The Chinese Calendar – Holidays, vacations and commercial festivals in China
Facing 2019, we have compiled a brief list of events and holidays in 2019 in China, and answers to some basic questions – on which dates the Chinese economy is at an almost shut-down, how many leave days Chinese employees enjoy, and how this affects your supply chain and the roads and hotels across China. When should you send greeting cards, when it is recommended to send a gift and when to launch campaigns.
The Chinese nation celebrates seven official holidays throughout the year. The major ones are the February Spring Festival and China’s Independence Day in October, both known as the Golden Weeks, and are celebrated for a week (most of which starts before and continues after the official holiday). Other legal holidays are Qingming Festival, May Day, Dragon Boat Festival, Mid-Autumn Day and National Day.
In addition to these holidays, Chinese celebrate one-day festivals (Women’s Day, Youth Day, Children’s Day and Army Day), when business activity is very partial.
Finally, the Chinese specialize in “e-commerce days” such as the Chinese Bachelor’s Day, which, was massively encouraged by the Chinese world trader Alibaba, and became an international online shopping day. Among these holidays are Valentine’s Day, Man’s Day, Father’s Day Etc. – almost every cause is good enough for the announcement of a mass shopping party.
Please note that each year the Chinese government publishes official instructions as to how to arrange working days around the holidays, so that people will have seven consecutive days off. Accordingly, the holiday schedule in China often includes official working days, which take place on Saturdays and Sundays, to compensate for long vacations. At PTL Group we publish a calendar each year for our clients – you are welcome to download the file here.
2019 Q1 – Prepare Your Business for Chinese New Year
Here is a brief overview of the dates in China in Q1, and some recommended actions accordingly:
31 Dec -1 Jan. New Year’s Day, Yuándàn: Like most countries, China also celebrates the New Year on January 1, according to the Gregorian calendar. During this holiday most Chinese go on a three-day vacation and take advantage of the time for trips, festivities and festivals throughout the country.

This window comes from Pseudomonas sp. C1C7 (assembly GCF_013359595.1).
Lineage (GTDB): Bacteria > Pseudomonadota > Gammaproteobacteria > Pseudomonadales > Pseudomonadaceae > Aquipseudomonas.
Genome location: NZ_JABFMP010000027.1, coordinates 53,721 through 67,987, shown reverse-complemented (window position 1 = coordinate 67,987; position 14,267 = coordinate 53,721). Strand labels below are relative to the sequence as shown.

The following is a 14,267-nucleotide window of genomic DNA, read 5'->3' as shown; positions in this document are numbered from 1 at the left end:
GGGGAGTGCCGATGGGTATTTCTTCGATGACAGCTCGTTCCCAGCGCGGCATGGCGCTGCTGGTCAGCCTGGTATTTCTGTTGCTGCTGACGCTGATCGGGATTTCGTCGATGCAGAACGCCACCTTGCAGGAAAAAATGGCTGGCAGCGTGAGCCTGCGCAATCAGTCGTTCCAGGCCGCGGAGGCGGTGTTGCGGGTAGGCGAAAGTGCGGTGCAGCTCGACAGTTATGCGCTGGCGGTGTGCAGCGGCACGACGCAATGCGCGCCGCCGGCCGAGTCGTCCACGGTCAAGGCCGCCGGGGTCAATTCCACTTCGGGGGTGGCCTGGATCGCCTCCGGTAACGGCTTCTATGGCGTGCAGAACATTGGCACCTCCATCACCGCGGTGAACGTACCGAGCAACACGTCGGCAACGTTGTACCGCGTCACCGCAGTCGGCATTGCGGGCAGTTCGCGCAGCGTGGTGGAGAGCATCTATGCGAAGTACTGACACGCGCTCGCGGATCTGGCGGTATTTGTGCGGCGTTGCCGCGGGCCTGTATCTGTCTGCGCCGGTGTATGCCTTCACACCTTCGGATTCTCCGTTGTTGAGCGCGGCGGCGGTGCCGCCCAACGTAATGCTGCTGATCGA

4-10 Feb. Spring Festival, Chūnjié: Also known as the Chinese New Year (CNY), is celebrated in a long festival beginning on the Chinese anniversary and ending after 7 days. This is the most important Chinese holiday, and has been celebrated for over 4,000 years on the first day of the first month of the lunar calendar, a date that marks the end of winter in China.
The holiday includes many ceremonies of giving gifts, cleaning the house, family meals, to express prosperity and harmony, lots of fireworks and of course greetings sending, usually decorated with gold and red colors to express joy and prosperity in Chinese tradition, and usually include good luck, abundance, prosperity, longevity and happiness wishes.
In the days before to the holiday, all Chinese working away return home, in what is considered the busiest transportation period on the roads. More important, the Chinese leave for a seven-day vacation starting on New Year, one of two Chinese holidays known as “Golden Week”, in which many businesses in China are closed for the holiday and hotel prices soar.
For businessmen working in China, New Year is a period of cultural importance. Sending greetings is vital for business relationship not only for making sure you will not be remembered as not sending, but is also part of the system of building and maintaining relationships.